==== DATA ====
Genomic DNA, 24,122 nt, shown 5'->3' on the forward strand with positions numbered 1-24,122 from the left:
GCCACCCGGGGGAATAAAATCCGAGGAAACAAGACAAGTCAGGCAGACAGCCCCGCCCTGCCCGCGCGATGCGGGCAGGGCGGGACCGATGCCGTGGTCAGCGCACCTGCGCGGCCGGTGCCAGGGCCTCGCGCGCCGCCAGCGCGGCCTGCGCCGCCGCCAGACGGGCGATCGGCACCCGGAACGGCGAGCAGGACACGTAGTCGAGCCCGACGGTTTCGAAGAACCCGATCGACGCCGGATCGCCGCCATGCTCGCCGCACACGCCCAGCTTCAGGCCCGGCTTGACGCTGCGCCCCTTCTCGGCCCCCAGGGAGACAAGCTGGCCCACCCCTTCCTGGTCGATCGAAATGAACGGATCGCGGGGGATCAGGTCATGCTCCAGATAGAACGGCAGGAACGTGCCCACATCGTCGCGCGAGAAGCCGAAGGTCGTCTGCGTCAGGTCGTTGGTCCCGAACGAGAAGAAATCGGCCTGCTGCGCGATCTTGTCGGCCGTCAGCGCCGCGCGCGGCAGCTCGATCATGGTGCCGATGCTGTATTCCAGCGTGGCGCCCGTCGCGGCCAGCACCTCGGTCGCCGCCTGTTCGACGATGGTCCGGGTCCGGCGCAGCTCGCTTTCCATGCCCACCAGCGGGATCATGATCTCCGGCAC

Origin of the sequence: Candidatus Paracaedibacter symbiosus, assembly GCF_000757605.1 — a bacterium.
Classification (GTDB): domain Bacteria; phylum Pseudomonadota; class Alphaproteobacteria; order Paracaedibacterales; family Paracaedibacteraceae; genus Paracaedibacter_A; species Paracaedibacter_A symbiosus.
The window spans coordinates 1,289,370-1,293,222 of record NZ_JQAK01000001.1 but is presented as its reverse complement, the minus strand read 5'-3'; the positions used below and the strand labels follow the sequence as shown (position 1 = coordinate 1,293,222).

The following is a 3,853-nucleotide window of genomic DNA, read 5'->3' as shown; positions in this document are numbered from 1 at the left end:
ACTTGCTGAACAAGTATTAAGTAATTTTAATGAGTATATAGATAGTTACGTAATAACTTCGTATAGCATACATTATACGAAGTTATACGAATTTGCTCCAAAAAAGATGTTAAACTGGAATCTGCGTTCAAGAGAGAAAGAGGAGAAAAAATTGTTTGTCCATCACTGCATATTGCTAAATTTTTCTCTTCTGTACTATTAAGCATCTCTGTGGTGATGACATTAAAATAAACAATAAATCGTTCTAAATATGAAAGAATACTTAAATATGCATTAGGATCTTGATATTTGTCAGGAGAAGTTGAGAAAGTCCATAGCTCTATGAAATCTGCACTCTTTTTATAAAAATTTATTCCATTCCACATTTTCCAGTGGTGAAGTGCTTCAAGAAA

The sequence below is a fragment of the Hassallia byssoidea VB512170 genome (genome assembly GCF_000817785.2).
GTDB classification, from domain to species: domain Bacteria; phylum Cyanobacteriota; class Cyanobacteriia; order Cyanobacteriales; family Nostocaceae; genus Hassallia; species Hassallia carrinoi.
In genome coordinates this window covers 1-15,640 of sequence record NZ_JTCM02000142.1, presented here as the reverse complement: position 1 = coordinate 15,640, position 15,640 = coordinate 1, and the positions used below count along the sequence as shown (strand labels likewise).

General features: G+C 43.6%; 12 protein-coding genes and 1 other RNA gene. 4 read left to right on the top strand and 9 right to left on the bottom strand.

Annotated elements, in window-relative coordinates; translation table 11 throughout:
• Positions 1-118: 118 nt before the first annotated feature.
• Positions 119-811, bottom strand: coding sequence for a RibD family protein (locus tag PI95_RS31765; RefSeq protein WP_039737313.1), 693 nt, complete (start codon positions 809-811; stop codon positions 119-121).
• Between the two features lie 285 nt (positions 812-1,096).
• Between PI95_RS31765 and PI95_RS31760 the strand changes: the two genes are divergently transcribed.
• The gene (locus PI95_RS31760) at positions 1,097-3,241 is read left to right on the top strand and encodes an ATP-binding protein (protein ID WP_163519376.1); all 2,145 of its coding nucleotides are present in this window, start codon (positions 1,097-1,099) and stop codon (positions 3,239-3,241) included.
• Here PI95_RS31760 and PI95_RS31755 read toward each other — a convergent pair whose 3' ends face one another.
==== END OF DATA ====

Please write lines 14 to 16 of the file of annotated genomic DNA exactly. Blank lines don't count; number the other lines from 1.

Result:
• Positions 119-811, bottom strand: coding sequence for a RibD family protein (locus tag PI95_RS31765; RefSeq protein WP_039737313.1), 693 nt, complete (start codon positions 809-811; stop codon positions 119-121).
• Between the two features lie 285 nt (positions 812-1,096).
• Between PI95_RS31765 and PI95_RS31760 the strand changes: the two genes are divergently transcribed.